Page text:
In my last post about Signal I talked about adding a background task to receive messages while the app was closed. Earlier this week the other contributer to the project noticed that the message count of some of their conversations were different than the number of messages in the database for that conversation. This causes strange bugs and is definitely a problem. Here's the issue on GitHub. They created a proof of concept (PoC) (available here) that narrowed the problem down to how we were using semaphores. However, as I played around with the PoC it looked like semaphores weren't the issue, but I did discover some "interesting" things.
Here's the setup, a conversation between you and another person is stored in a local database on your device. The conversation database record keeps a count of all the messages between you and the person you're talking to. There's also a reference the actual list of messages in the conversation. The number of messages in the message list and the message count (the separate number) are updated one after another. So, first we add a message to the message list for that conversation, then we add 1 to the message count. Then we save all that information to the database. If you're wondering why we use a separate number to keep track of the number of messages when we could use the message list count, I wouldn't be able to tell you, I'm wondering the same thing currently.
We want to make sure that only one process updates the database at a time, if more than one process tries to update the database at the same time things get out of sync. The PoC showed this example. It contained two apps, one Universal Windows Platform (UWP) app and one console app. Each app would create a named semaphore, try and take a lock on that semaphore, and then update the database. After it was done updating the database it would release the lock on the semaphore. Wikipedia has a good analogy for what a semaphore is. Our semaphore is set to only allow one process at a time. So if the UWP app gets the semaphore first then the console app has to wait until the UWP app is done with it. When you name a semaphore that is supposed to create a global semaphore. This means that any other process on the system can see and try to get a lock on the semaphore. However after putting in log statements it looked like both apps were getting a lock on the semaphore. The logs are below.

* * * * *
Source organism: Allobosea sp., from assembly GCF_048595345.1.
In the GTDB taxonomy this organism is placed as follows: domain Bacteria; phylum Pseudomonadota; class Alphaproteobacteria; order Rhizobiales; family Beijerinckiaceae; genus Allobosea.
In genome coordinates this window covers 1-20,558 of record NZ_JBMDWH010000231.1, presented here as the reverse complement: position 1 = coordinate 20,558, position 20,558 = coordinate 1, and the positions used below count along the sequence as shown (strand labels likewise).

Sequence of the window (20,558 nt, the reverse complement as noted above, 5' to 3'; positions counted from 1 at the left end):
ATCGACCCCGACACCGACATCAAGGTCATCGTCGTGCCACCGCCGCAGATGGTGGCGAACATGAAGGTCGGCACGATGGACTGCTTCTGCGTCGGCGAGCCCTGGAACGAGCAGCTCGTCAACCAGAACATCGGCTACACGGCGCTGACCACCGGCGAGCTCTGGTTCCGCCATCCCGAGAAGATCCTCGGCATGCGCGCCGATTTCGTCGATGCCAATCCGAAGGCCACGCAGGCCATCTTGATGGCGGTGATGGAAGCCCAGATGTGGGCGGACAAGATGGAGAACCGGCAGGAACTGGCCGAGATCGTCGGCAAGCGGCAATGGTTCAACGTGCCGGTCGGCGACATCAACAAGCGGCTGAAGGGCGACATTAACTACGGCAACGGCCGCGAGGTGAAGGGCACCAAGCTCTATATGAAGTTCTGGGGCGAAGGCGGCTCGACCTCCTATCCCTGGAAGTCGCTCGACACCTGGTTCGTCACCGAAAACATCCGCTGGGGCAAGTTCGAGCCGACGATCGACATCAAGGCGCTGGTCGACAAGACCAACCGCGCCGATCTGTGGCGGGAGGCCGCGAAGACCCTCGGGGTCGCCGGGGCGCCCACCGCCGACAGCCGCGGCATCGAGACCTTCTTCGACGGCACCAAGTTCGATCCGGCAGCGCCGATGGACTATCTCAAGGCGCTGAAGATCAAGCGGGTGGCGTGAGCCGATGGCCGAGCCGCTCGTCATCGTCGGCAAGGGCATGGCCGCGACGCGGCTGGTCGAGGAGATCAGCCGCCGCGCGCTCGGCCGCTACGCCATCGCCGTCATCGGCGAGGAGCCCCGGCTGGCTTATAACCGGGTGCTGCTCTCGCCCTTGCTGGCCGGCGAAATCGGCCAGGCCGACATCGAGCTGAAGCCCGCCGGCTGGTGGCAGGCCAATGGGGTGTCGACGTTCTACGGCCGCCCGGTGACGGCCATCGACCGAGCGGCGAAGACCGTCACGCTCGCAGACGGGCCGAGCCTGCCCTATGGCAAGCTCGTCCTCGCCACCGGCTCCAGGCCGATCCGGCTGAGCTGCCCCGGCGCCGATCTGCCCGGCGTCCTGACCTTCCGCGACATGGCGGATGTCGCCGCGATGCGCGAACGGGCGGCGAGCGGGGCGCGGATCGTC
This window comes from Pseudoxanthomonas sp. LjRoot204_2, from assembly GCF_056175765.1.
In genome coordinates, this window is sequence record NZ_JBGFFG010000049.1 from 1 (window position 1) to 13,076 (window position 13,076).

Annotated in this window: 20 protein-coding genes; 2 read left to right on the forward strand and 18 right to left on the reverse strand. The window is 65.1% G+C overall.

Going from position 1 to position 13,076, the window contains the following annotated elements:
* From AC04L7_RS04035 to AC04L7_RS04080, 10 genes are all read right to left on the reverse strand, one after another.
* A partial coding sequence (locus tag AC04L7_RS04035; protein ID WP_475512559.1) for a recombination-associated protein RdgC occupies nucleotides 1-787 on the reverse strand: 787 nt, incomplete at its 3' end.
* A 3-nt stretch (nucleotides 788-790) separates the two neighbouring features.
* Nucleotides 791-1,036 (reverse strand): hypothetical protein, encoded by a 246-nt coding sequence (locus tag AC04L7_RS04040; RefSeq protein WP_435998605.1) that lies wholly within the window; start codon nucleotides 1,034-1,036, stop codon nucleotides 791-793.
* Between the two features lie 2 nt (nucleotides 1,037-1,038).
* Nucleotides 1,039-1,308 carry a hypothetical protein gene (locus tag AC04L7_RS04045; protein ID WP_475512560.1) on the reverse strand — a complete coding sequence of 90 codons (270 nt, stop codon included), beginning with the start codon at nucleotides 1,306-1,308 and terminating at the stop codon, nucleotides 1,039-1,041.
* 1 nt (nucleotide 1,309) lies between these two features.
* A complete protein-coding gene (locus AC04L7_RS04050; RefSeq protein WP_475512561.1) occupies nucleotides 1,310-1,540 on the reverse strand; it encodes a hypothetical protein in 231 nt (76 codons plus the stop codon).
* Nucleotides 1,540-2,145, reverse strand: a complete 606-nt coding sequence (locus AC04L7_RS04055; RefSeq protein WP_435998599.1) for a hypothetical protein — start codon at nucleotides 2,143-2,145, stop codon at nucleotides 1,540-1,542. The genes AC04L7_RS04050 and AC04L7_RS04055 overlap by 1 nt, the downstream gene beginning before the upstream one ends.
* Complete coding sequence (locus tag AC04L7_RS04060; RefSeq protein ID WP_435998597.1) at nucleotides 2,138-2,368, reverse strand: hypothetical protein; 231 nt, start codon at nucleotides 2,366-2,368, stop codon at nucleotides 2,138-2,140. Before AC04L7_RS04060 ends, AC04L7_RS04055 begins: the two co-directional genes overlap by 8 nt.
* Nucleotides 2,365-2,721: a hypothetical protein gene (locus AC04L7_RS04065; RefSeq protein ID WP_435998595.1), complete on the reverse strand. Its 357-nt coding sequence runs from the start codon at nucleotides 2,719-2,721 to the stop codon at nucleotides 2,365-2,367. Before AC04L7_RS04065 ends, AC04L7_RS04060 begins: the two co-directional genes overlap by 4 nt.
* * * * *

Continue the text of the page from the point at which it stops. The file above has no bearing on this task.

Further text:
[2018-02-18T11:12:04.4472573-08:00][UWP]: Started place order [2018-02-18T11:12:04.4482559-08:00][UWP]: Attempting to create lock [2018-02-18T11:12:04.4492575-08:00][UWP]: Lock creation status: False. Attempting to get lock. [2018-02-18T11:12:04.4502565-08:00][UWP]: Lock got [2018-02-18T11:12:04.4622692-08:00][UWP]: Customer order count BEFORE addition: 47 [2018-02-18T11:12:04.4623182-08:00][Console]: Started place order [2018-02-18T11:12:04.4632612-08:00][UWP]: Customer order number BEFORE addition: 47 [2018-02-18T11:12:04.4635083-08:00][Console]: Attempting to create lock [2018-02-18T11:12:04.4642569-08:00][UWP]: Customer order count AFTER addition: 47 [2018-02-18T11:12:04.4647733-08:00][Console]: Lock creation status: False. Attempting to get lock. [2018-02-18T11:12:04.4659480-08:00][Console]: Lock got [2018-02-18T11:12:04.4662562-08:00][UWP]: Customer order number AFTER addition: 48 [2018-02-18T11:12:04.4672709-08:00][UWP]: Customer order count AFTER increment: 48 [2018-02-18T11:12:04.4697093-08:00][Console]: Customer order count BEFORE addition: 47 [2018-02-18T11:12:04.4708298-08:00][Console]: Customer order number BEFORE addition: 47 [2018-02-18T11:12:04.4719322-08:00][Console]: Customer order count AFTER addition: 47 [2018-02-18T11:12:04.4729332-08:00][Console]: Customer order number AFTER addition: 48 [2018-02-18T11:12:04.4739024-08:00][Console]: Customer order count AFTER increment: 48 [2018-02-18T11:12:04.4934393-08:00][UWP]: Unlocking lock [2018-02-18T11:12:04.4944382-08:00][UWP]: Unlocked lock [2018-02-18T11:12:04.5002894-08:00][Console]: Unlocking lock [2018-02-18T11:12:04.5014012-08:00][Console]: Unlocked lock